Update 9/4: Just spoke to Brennan and due to high demand, he’s opening a few more spots! There are now 6 spots for the first seating and 3 spots for the second seating. See details below for how to access tickets!
On Sunday September 8th, Sub Rosa will play host to a Thai Pop Up offering up cuisine not found in regular RVA restaurants.
If you’re unfamiliar with the concept, pop up experiences are a temporary restaurant usually hosted in a private home, gallery, or at a festival. Brennan is bringing a twist to the idea, taking over an already successful restaurant and giving the menu a major twist.
We spoke to Brennan and learned a bit more about his passion for food, this new venture, And how we can get a taste.
How long have you been doing these pop up dinners?
Not long at all! I only have one pop-up dinner under my belt: a 7-course meal for 36 people at Salt & Forge on August 4th. However, in addition to full-time employment (I’ve worked as a graphic designer and content marketer), over the past 5 years I’ve done private dinner parties for friends. Anywhere from 3-8 course meals for 8-22 people. Some have been buffet or family-style meals but most are plated and coursed-out.
What is the inspiration behind this concept?
There’s so many things that inspire me to do dinner parties. First, I love introducing people to Thai dishes they otherwise wouldn’t have ordered at a Thai restaurant or perhaps may never see on a menu. It’s always exciting for me when I’m working with a dinner host to put together a menu and they put their trust in me that “Yes, the dish with all those weird-sounding ingredients is absolutely delicious.” I find people are more willing to try new things when an actual person recommends them over just reading about them on a menu. And I like being that person to help them venture out.
At the end of the day, though, I see time in the kitchen as my creative outlet. Even mundane, tedious tasks of prepping certain ingredients, becomes centering – it quiets me. And, inversely, I thrive on the intensity and pressure of having dinner on the table by a certain time. All that to say, I think part of what inspires me to do dinner parties is that it truly is where I feel I shine. It’s where I simultaneously feel excited, peaceful, confident, and challenged.
How long have you been cooking?
In first grade, my mom taught me how to make scrambled eggs and I’ve been cooking ever since. Even throughout grade school, whenever a party popped up, classmates always knew I was going to go all out.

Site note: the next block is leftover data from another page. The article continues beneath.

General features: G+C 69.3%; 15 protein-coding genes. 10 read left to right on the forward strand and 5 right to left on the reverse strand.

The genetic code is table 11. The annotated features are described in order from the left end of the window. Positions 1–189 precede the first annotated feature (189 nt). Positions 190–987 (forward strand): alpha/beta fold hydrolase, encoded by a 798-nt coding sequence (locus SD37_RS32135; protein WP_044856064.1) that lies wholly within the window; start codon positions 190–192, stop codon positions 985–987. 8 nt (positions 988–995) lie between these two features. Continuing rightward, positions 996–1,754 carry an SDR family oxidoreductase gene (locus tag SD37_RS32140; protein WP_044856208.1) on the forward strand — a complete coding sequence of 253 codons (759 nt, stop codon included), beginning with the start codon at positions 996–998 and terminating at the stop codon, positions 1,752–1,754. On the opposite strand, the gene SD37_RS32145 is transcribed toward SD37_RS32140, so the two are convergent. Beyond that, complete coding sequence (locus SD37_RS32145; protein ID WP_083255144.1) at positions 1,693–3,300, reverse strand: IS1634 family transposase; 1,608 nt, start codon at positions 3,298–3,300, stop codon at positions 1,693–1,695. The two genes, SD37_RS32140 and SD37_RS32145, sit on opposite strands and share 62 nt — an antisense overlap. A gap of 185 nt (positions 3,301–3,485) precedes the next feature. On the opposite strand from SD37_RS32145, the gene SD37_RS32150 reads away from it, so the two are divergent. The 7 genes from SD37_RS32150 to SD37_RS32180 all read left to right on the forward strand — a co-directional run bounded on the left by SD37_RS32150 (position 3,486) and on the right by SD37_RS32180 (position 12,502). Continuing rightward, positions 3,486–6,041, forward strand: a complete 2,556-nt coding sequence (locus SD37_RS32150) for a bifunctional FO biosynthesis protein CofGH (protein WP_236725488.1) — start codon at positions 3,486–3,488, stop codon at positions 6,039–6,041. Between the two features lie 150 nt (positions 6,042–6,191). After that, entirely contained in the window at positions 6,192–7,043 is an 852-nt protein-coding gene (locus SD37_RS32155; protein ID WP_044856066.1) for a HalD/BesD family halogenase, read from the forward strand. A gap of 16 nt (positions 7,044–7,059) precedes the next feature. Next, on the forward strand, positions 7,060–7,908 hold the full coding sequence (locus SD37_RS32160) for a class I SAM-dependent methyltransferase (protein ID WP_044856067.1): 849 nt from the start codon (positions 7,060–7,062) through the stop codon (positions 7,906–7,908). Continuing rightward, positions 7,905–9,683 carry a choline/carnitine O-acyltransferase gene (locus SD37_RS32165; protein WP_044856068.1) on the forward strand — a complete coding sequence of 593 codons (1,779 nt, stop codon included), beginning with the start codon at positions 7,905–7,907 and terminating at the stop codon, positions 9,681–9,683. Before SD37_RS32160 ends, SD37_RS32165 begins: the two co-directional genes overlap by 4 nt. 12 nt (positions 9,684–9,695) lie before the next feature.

How long have you been cooking professionally?
This part’s kind of weird. My only restaurant experience was mostly front of house. The only restaurant kitchen work I’ve done was expo, acting as the middle man between servers and kitchen staff and ensuring dishes were prepared in a timely manner and plated correctly.
However, I’ve worked in the kitchen of a retreat center (4 years), preparing meals for anywhere between 20 and 100 people depending on the size of the groups. Additionally, I’ve helped prepare food bank meals for 200 (same time frame as the retreat center). Outside of sporadic dinner parties, I didn’t cook for quite a while while I worked as a graphic designer but eventually started taking some classes at the Culinary Institute of Virginia. As part of my externship, I started working for a catering company, helping prepare meals for anywhere between 50 – 1,000 people. I stopped working for them two years ago when I began my marketing job here in Richmond. But, living in such a foodie city has affirmed my culinary passions more and more and more, to the point that I’ve decided to pursue them as a ful-time passion.
Where else can people find your food around the city?
Right now, nowhere! I’ve only done private dinner parties and one pop-up. I’m incredibly excited to do my upcoming pop-up at Sub Rosa. In many ways, it’s a dream come true. My best friends live in Church Hill and are responsible for getting me to spend time in Richmond, starting about 5 years ago. Sub Rosa was one of the first restaurants they took me to. And it was their lamb borek – that was my “ah-ha” moment. That’s when I realized that Richmond’s food scene really has something going for it.
What makes you “happy on the hill”?
So while I don’t actually live in Church Hill (proud Fulton homeowner!), it’s the neighborhood that got me hooked on Richmond. My best friends live there and whenever I visited, it was always the Church Hill restaurants that made me excited to come back. The time of day didn’t matter, we could walk out the front door and within just a few blocks, could find pastries at Sub Rosa for breakfast, lunch at Alamo, or dinner/drinks at The Roosevelt. And wherever we went, we could walk off the meal at a nearby park. For me, Church Hill became my home away from home. And even though I live next door in Fulton, it still maintains that feeling for me, giving me a sense of “getting away” but still being at home.
Do your mouth a favor and check out Brennan’s Thai Pop Up.
Information on tickets can be found here.
All Photo Credits: Tom Barbee